In 1757, shortly after his return home, he was appointed instrument-maker to the University of Glasgow, and accommodated with premises within the precincts of that learned body. Robert Simpson, Adam Smith, and Dr. Black, were then some of the professors ; and from communication with such men, Watt could not fail to derive the most valuable mental discipline. With Dr. Black, and with John Robison, then a student, afterwards eminent as a mathematician and natural philosopher, he formed a friendship which was continued through life. In 1763 he removed into the town of Glasgow, intending to practise as a civil engineer, and in the following year was married to his cousin Miss Miller.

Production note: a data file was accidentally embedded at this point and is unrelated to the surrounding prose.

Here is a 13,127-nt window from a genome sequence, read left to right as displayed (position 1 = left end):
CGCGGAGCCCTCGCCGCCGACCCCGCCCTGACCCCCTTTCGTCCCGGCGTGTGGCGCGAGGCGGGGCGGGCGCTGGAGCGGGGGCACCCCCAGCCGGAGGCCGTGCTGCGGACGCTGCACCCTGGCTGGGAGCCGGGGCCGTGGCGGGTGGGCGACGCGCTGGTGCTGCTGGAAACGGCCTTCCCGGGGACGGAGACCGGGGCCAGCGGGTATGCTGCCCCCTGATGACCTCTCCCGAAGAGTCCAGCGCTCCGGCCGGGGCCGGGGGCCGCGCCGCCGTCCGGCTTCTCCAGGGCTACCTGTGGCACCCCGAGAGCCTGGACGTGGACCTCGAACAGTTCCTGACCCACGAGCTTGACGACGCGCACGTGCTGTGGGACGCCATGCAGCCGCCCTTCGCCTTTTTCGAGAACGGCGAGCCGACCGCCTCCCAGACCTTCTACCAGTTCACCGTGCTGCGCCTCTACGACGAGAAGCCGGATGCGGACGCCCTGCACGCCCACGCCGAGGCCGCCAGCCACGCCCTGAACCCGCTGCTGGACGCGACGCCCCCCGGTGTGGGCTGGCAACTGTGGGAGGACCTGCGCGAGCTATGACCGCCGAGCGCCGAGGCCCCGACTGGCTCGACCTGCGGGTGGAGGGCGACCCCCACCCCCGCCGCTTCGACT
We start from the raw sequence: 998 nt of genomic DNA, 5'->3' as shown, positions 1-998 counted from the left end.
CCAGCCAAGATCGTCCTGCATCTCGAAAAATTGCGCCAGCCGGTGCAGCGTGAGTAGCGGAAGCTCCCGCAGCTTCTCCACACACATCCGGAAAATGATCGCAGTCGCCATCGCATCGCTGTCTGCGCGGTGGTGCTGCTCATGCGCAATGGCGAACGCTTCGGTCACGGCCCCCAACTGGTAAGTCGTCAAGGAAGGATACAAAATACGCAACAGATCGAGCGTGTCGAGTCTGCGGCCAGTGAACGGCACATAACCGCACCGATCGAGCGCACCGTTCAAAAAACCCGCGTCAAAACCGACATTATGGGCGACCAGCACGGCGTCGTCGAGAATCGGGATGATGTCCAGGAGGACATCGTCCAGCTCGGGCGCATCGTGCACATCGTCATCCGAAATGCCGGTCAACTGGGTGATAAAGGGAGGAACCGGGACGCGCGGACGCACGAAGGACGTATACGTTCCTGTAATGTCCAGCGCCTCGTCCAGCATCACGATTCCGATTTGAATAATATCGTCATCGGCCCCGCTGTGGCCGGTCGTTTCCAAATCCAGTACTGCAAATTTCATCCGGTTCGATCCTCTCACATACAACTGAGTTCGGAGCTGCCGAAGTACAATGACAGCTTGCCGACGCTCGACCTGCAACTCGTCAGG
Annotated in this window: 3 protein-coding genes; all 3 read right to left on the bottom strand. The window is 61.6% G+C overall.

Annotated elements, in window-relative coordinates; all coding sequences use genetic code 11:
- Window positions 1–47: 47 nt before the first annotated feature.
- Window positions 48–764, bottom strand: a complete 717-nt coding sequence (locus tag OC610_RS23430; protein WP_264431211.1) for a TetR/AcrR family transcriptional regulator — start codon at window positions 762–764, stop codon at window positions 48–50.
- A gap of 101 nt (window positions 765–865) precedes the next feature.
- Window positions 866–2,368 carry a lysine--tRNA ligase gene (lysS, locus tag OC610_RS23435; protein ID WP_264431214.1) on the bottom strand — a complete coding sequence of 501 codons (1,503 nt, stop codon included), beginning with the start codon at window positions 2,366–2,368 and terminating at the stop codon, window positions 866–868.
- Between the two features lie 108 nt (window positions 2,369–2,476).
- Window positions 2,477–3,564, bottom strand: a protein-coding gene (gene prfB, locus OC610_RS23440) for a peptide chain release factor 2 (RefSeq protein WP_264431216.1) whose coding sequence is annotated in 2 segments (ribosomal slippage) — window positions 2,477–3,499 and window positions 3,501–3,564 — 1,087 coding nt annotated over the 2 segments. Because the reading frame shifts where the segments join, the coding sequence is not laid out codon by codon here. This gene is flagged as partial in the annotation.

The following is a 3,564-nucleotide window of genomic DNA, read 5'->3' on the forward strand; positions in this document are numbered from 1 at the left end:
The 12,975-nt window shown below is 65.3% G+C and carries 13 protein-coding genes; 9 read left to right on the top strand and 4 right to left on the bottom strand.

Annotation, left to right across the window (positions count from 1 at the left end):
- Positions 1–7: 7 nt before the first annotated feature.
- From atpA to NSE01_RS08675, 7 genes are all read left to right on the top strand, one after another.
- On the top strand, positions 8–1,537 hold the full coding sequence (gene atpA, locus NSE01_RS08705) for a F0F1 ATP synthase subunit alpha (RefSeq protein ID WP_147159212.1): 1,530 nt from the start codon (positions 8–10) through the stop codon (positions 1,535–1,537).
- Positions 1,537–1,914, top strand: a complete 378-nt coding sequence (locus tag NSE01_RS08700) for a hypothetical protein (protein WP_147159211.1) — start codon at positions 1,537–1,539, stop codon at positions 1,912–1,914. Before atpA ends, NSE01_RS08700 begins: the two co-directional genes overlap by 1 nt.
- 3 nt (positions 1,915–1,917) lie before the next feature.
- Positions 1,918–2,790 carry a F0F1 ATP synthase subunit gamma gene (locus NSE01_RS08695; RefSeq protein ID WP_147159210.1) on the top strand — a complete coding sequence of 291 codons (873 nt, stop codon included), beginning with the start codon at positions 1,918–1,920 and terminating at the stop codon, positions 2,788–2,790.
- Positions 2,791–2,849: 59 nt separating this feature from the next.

In the winter of 1763-4, his mind was directed to the earnest prosecution of those inventions which have made his name celebrated over the world, by having to repair a working model of a steam-engine on
Newcomen's construction, for the lectures of the Professor of Natural Philosophy. In treating this subject, we must presume that the reader possesses a competent acquaintance with the history and construction
of the steam-engine. Those who do not possess the requisite knowledge, will find it briefly and clearly stated in a short treatise written by Mr. Farey, and in many works of easy access. Newcomen's engine,